Rockwool Pollution Information
Rockwool will Pollute the Air on a scale unseen In Jefferson County
As permitted, Rockwool will be a major source of at least nine different categories of air pollution that deteriorate air quality and harm human health. The plant’s huge industrial furnaces and large-scale use of hazardous chemicals create a pollution footprint that is far different from traditional manufacturing.
Rockwool will Emit Cancer-causing Chemicals
Rockwool's plans would make it West Virginia’s second largest emitter of Volatile Organic Compounds (VOCs)-- that’s #2 out of all significant polluting sites across the state, based on their permit PTE and 2014 EPA NEI data (the latest year available).
The VOC payload includes 6 different known or suspected cancer-causing chemicals: Acetaldehyde, Formaldehyde, Biphenyl, 1,3-Butadiene, Naphthalene, and Benzene.
Rockwool Pollution Damages intellectual development in Children
One of Rockwool’s permitted VOCs, Formaldehyde, is a neurotoxin that damages memory, concentration, behavior, and physical dexterity in children.
Rockwool Pollution causes serious Heart and Lung Damage
Hazardous Fine Particulate Matter (PM 2.5) is pollution that is inhaled and penetrates deep into the lungs. As permitted, Rockwool will rank #10 out of several hundred polluting sites in West Virginia for PM 2.5 emissions, based on 2014 EPA NEI data.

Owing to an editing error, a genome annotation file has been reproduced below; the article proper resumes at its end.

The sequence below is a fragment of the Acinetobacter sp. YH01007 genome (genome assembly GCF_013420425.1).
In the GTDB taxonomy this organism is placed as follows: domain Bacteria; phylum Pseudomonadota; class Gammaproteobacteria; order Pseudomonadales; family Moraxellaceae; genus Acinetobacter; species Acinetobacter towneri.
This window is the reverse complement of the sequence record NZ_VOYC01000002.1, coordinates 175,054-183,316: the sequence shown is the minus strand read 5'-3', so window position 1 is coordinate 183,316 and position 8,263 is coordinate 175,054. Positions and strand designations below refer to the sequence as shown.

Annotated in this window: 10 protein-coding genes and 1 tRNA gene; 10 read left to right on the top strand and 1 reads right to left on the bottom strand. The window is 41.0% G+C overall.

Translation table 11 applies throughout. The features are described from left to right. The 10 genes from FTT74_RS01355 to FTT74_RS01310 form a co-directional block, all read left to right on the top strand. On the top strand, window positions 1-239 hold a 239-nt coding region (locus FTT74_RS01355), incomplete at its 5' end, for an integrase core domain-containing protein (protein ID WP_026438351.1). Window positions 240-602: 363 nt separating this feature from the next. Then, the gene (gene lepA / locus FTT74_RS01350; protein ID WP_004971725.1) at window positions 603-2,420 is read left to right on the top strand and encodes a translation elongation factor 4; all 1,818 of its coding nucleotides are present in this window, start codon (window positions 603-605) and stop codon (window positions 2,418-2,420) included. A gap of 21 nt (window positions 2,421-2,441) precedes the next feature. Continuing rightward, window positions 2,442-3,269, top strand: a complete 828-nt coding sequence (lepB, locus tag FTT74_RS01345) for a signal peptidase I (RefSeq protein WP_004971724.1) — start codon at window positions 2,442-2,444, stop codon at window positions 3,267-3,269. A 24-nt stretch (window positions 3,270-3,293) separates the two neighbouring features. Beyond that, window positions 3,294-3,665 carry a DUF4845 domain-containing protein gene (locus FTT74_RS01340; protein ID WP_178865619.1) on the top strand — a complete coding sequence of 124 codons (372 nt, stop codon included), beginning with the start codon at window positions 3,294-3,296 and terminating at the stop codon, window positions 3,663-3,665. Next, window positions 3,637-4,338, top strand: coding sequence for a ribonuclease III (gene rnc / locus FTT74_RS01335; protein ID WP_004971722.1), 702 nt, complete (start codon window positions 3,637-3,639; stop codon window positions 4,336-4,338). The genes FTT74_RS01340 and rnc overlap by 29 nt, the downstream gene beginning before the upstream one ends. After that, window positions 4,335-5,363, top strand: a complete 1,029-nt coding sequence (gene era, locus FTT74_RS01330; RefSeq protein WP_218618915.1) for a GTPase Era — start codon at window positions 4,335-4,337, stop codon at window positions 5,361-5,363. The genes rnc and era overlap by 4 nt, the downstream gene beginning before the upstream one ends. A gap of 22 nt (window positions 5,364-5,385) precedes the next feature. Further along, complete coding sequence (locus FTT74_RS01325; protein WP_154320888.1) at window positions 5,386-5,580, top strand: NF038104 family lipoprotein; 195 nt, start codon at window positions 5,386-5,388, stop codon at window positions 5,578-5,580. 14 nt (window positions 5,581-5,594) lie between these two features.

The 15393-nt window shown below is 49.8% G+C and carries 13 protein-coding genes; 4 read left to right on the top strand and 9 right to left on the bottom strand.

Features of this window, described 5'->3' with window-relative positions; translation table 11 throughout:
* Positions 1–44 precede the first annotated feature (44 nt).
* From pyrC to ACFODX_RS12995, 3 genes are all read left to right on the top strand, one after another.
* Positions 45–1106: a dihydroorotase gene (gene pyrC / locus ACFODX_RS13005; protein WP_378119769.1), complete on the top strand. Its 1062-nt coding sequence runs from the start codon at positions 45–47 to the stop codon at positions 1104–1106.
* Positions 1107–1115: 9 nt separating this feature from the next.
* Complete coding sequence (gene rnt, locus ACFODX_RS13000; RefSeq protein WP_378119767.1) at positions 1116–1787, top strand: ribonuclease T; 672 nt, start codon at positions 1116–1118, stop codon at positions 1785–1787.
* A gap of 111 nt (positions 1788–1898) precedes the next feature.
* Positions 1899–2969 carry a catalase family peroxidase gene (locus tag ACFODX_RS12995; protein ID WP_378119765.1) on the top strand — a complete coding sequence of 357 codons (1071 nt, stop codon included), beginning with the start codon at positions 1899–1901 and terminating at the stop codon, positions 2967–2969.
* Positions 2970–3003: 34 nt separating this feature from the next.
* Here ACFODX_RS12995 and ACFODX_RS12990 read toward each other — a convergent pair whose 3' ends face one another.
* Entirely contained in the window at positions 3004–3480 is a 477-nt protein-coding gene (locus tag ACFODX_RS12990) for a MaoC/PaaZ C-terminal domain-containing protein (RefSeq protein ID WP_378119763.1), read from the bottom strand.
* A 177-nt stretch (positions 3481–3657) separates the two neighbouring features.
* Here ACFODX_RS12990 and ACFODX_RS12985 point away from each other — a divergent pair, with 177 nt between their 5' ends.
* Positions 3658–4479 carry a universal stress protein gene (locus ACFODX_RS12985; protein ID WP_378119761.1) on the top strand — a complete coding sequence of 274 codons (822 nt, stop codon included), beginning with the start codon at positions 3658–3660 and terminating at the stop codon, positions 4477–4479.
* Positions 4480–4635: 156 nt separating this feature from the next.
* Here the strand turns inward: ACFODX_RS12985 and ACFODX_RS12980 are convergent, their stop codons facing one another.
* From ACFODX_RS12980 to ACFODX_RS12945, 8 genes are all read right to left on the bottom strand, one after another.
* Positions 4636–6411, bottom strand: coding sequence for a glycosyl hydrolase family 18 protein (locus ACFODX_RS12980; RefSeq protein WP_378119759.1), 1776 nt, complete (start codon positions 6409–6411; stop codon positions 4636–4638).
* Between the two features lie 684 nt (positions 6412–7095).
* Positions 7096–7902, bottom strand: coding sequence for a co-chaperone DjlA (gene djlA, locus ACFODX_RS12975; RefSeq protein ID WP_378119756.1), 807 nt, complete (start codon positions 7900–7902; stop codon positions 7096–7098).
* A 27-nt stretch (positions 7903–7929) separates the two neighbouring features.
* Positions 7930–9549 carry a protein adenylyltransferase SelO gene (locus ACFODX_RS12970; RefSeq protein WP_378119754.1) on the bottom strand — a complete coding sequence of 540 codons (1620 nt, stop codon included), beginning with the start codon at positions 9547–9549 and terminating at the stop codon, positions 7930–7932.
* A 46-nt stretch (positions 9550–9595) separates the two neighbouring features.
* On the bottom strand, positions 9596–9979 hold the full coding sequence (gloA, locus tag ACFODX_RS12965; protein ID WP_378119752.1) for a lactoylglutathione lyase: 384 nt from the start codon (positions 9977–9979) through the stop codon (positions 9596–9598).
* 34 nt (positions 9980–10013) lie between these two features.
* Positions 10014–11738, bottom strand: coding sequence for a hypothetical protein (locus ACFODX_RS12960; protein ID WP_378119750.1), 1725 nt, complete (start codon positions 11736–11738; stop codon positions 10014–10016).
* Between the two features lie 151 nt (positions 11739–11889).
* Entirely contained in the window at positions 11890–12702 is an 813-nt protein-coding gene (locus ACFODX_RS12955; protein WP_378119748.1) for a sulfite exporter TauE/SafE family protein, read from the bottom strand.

Rockwool will produce Haze and Smog precursors
It will be a major source of ozone (O3) pollution, implicated as a primary cause of asthma in children.
Light and Noise Pollution
A 463,000 square foot mega-factory running 24/7 is going to generate a lot of light and noise (and possibly odors). These impacts can be very serious for people living near the plant. There’s nothing else close to this size and intensity in Jefferson County, and it will impact local quality of life and potentially even nighttime skies across the county.
Ground and Surface Water Pollution
Contamination of rivers can often come from airborne pollution. Given the rivers' importance to local drinking supplies, Rockwool’s nitrogen and hazardous pollution impact needs to be evaluated. There are also major concerns about the topography on which Rockwool is planning to build. The karst topography of Jefferson County is prone to sinkholes and extremely susceptible to groundwater contamination. Given the Potomac and Shenandoah River’s importance to local drinking supplies and outdoor recreation, the impact of the hazardous pollutants being emitted from Rockwool, as well as the the potential for groundwater contamination, need to be more thoroughly assessed.